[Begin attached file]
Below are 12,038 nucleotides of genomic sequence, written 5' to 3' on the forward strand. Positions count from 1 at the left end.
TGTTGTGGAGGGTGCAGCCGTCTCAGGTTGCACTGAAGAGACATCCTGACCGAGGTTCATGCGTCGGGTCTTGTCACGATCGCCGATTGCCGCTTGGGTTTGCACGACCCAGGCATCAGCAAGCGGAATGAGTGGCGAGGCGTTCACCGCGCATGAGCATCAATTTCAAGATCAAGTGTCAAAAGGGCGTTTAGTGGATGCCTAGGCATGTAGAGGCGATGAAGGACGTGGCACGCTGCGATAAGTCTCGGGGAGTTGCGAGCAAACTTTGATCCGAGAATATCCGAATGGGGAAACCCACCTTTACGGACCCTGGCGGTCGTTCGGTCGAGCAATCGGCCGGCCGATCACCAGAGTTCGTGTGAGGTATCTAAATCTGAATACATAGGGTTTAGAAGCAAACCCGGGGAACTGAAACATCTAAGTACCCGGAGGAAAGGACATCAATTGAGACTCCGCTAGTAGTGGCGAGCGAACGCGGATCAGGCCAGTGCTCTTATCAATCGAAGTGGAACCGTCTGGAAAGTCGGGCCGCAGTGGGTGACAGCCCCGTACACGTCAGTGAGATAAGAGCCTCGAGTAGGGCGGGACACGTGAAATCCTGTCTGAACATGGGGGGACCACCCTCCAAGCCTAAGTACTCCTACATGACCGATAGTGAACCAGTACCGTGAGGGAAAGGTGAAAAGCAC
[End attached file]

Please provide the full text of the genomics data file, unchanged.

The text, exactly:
Below are 12,038 nucleotides of genomic sequence, written 5' to 3' on the forward strand. Positions count from 1 at the left end.
TGTTGTGGAGGGTGCAGCCGTCTCAGGTTGCACTGAAGAGACATCCTGACCGAGGTTCATGCGTCGGGTCTTGTCACGATCGCCGATTGCCGCTTGGGTTTGCACGACCCAGGCATCAGCAAGCGGAATGAGTGGCGAGGCGTTCACCGCGCATGAGCATCAATTTCAAGATCAAGTGTCAAAAGGGCGTTTAGTGGATGCCTAGGCATGTAGAGGCGATGAAGGACGTGGCACGCTGCGATAAGTCTCGGGGAGTTGCGAGCAAACTTTGATCCGAGAATATCCGAATGGGGAAACCCACCTTTACGGACCCTGGCGGTCGTTCGGTCGAGCAATCGGCCGGCCGATCACCAGAGTTCGTGTGAGGTATCTAAATCTGAATACATAGGGTTTAGAAGCAAACCCGGGGAACTGAAACATCTAAGTACCCGGAGGAAAGGACATCAATTGAGACTCCGCTAGTAGTGGCGAGCGAACGCGGATCAGGCCAGTGCTCTTATCAATCGAAGTGGAACCGTCTGGAAAGTCGGGCCGCAGTGGGTGACAGCCCCGTACACGTCAGTGAGATAAGAGCCTCGAGTAGGGCGGGACACGTGAAATCCTGTCTGAACATGGGGGGACCACCCTCCAAGCCTAAGTACTCCTACATGACCGATAGTGAACCAGTACCGTGAGGGAAAGGTGAAAAGCAC